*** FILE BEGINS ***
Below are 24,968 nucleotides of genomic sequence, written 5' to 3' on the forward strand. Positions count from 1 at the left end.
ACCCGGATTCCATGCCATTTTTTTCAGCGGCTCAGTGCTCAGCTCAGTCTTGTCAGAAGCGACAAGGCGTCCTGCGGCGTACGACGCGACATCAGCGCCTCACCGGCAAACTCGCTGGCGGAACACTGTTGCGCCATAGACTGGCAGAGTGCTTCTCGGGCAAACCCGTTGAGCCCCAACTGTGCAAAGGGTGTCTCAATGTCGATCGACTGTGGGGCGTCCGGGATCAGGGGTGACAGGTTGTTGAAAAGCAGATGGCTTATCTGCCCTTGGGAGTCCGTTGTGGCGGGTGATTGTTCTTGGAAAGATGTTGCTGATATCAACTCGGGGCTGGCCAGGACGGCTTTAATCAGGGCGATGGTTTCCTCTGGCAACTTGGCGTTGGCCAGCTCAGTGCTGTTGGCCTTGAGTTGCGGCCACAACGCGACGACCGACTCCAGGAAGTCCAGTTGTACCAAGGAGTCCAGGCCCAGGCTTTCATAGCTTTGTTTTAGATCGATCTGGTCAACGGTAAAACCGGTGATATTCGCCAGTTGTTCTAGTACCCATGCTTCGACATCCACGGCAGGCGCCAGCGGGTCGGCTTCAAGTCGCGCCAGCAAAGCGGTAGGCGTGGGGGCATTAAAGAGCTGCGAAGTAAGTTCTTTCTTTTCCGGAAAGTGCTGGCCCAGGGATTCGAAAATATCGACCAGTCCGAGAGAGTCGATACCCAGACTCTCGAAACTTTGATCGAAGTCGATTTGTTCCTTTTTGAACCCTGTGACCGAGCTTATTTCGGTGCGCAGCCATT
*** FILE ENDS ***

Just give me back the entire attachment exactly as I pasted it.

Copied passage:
Below are 24,968 nucleotides of genomic sequence, written 5' to 3' on the forward strand. Positions count from 1 at the left end.
ACCCGGATTCCATGCCATTTTTTTCAGCGGCTCAGTGCTCAGCTCAGTCTTGTCAGAAGCGACAAGGCGTCCTGCGGCGTACGACGCGACATCAGCGCCTCACCGGCAAACTCGCTGGCGGAACACTGTTGCGCCATAGACTGGCAGAGTGCTTCTCGGGCAAACCCGTTGAGCCCCAACTGTGCAAAGGGTGTCTCAATGTCGATCGACTGTGGGGCGTCCGGGATCAGGGGTGACAGGTTGTTGAAAAGCAGATGGCTTATCTGCCCTTGGGAGTCCGTTGTGGCGGGTGATTGTTCTTGGAAAGATGTTGCTGATATCAACTCGGGGCTGGCCAGGACGGCTTTAATCAGGGCGATGGTTTCCTCTGGCAACTTGGCGTTGGCCAGCTCAGTGCTGTTGGCCTTGAGTTGCGGCCACAACGCGACGACCGACTCCAGGAAGTCCAGTTGTACCAAGGAGTCCAGGCCCAGGCTTTCATAGCTTTGTTTTAGATCGATCTGGTCAACGGTAAAACCGGTGATATTCGCCAGTTGTTCTAGTACCCATGCTTCGACATCCACGGCAGGCGCCAGCGGGTCGGCTTCAAGTCGCGCCAGCAAAGCGGTAGGCGTGGGGGCATTAAAGAGCTGCGAAGTAAGTTCTTTCTTTTCCGGAAAGTGCTGGCCCAGGGATTCGAAAATATCGACCAGTCCGAGAGAGTCGATACCCAGACTCTCGAAACTTTGATCGAAGTCGATTTGTTCCTTTTTGAACCCTGTGACCGAGCTTATTTCGGTGCGCAGCCATT